Post-Ebola Visit Turns into Political Rally


It became clear that the 2017 presidential race will bring out “titans” in the Liberian political arena when a post-Ebola visit of Vice President Joseph Boakai to Lofa County turned into a joyful political rally. 

The visit, according to the VP’s itinerary, was intended to thank the people of Lofa for working together collaboratively to flush out the deadly Ebola virus disease (EVD) from their county.

Lofa was the entry point and epicenter for the virus that crossed over from Guinea through a Liberian woman in March, 2014. With their level of hard work, the county was the first to halt the spread of the viral transmission.

The Vice President has, however, stuck to his agenda of going about expressing gratitude to Liberians on the eradication of the Ebola virus.

However, during a town hall meeting with residents of Salayea, the first major town in Lofa County, various citizens’ groups, including religious, community and women’s leaders, called on VP Boakai to contest for the nation’s highest office in 2017 when Liberians will be expected to head to the polls to elect a new crop of leaders in the general and presidential elections.

Come 2017, President Ellen Johnson Sirleaf’s constitutional mandate as the President of Liberia will be nearing its end. Many contestants for the presidency are expected to emerge, one of whom might be the VP if he openly declares his intention to throw his hat into the race as desired by his kinsmen.

  To that request, he is yet to say yes or no.  However, he is touring Lofa for one week and at the end of his visit he will hold an interactive forum with the media perhaps to give an official response to his kinsmen and women’s request.

Nevertheless, in a brief interview to get his reaction to what the people of Salayea had requested of him, he told the Daily Observer that it was not yet clear what the people actually meant. But he added: “If the people are thinking big, than they should act big.”

Probably to further obtain  clarity about what Lofaians want from him, the VP, at a Zorzor City Town Hall Meeting last  Saturday, May 16, stated: “I am here and listening to what the people are saying about all of these ideas that are coming forward.  I am sure when the small people start singing a song in a town the song maybe has been sung by the big people in the town. I am still waiting on the Superintendent to hear from him whether it is the same song that they are singing, too.”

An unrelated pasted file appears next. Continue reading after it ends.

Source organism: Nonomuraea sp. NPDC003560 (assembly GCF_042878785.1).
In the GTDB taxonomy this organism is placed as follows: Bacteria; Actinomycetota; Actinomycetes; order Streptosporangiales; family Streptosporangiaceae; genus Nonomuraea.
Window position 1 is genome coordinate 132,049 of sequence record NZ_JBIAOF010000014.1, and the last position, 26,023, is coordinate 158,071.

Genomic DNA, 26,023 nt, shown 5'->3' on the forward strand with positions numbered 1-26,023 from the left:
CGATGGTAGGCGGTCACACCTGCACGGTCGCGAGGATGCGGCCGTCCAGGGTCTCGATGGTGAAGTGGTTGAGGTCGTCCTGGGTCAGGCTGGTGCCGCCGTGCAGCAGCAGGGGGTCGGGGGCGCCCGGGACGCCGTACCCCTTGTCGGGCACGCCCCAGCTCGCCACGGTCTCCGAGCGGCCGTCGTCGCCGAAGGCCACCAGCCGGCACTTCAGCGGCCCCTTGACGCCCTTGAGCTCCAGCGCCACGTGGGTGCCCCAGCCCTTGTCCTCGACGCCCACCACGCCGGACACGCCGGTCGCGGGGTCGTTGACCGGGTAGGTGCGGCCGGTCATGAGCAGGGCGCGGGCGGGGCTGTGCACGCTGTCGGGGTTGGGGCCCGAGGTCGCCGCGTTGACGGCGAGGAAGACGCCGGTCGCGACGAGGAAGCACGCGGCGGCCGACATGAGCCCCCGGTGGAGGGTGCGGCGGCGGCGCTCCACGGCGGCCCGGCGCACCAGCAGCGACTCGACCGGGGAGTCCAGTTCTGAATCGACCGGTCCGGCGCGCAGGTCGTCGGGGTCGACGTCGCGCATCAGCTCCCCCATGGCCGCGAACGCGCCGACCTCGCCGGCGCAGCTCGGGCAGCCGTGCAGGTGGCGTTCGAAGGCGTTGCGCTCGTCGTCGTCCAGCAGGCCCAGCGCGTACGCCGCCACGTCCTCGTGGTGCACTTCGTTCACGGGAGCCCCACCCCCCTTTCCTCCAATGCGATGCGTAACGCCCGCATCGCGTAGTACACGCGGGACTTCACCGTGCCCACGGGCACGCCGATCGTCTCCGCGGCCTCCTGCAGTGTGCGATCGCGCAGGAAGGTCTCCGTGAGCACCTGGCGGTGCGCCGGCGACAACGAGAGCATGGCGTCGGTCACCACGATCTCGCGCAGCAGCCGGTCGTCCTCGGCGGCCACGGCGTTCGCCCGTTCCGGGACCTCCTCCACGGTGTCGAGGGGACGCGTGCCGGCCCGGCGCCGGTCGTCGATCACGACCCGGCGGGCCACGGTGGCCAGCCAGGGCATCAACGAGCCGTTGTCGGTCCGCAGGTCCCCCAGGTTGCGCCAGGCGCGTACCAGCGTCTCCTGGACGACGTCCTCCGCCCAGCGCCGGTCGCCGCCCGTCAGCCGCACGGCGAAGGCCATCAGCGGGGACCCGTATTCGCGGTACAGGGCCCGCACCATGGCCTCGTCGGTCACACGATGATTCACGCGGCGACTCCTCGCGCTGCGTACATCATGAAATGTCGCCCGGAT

VP Boakai promised the audience that before he departs Lofa on Saturday, May 23, he would respond to their request to him to contest the 2017 presidential election.

Everyone in the county refers to him as “Big Uncle.”  This is so because in keeping with a strong tradition among the people of Lofa County, the Kissi’s are considered as their ‘uncles’.

The request for the VP to contest for the presidency was first raised by the female Paramount Chief of Salayea District, Madam Matorma Saryon, who stated: “We will stand behind you. Wake up and become the president of this land—Liberia.” Other speakers in both Salayea and Zorzor Districts, including the two Senators of the county, George Tengbeh, and Steve A. Zargo, want the VP to contest.

Only the Superintendent of Lofa, who is the Vice-Agent of the President of Liberia, is yet to openly speak about what other citizens are urging the VP to do. However, during the Zorzor meeting, Supt. George S. Dunor said: “Everywhere we have gone on this post-Ebola tour, people have called on the VP to stand up and run for the presidency in 2017.  This comes with shared responsibilities.”

The VP, a Lofaian himself, since he hails from the Foya District, has always come back frequently to visit with his people. He was praised for visiting with them often during the height of the Ebola crisis and bringing in anti-Ebola supplies.

Hundreds of citizens turned out to greet the VP at the entry of every major town and city, including Zorzor and Voinjama. The crowd in Voinjama swelled so much so that the VP's security detail had to create a ring around him so that he could literally count his steps as everyone moved towards the Voinjama Free Pentecostal Church, where an intercessory service was held.

Rev. James Y. Koiboi, chairman, Liberia Council of Churches (LCC), Lofa Branch, recounted that in times past, Lofaians comprised the bulk of Liberia’s security forces, especially the army. He described them further as being "loyal servants."

Rhetorically, he asked: "Are we satisfied with being servants only? It's time we stand up and aim for the highest." This and other comments drew thunderous applause from Lofaians who had packed the church.

Although he is a staunch member of the Effort Baptist Church in Paynesville, the Voinjama Free Pentecostal Church has been the VP’s church for many years when he worked for the government in a junior post.


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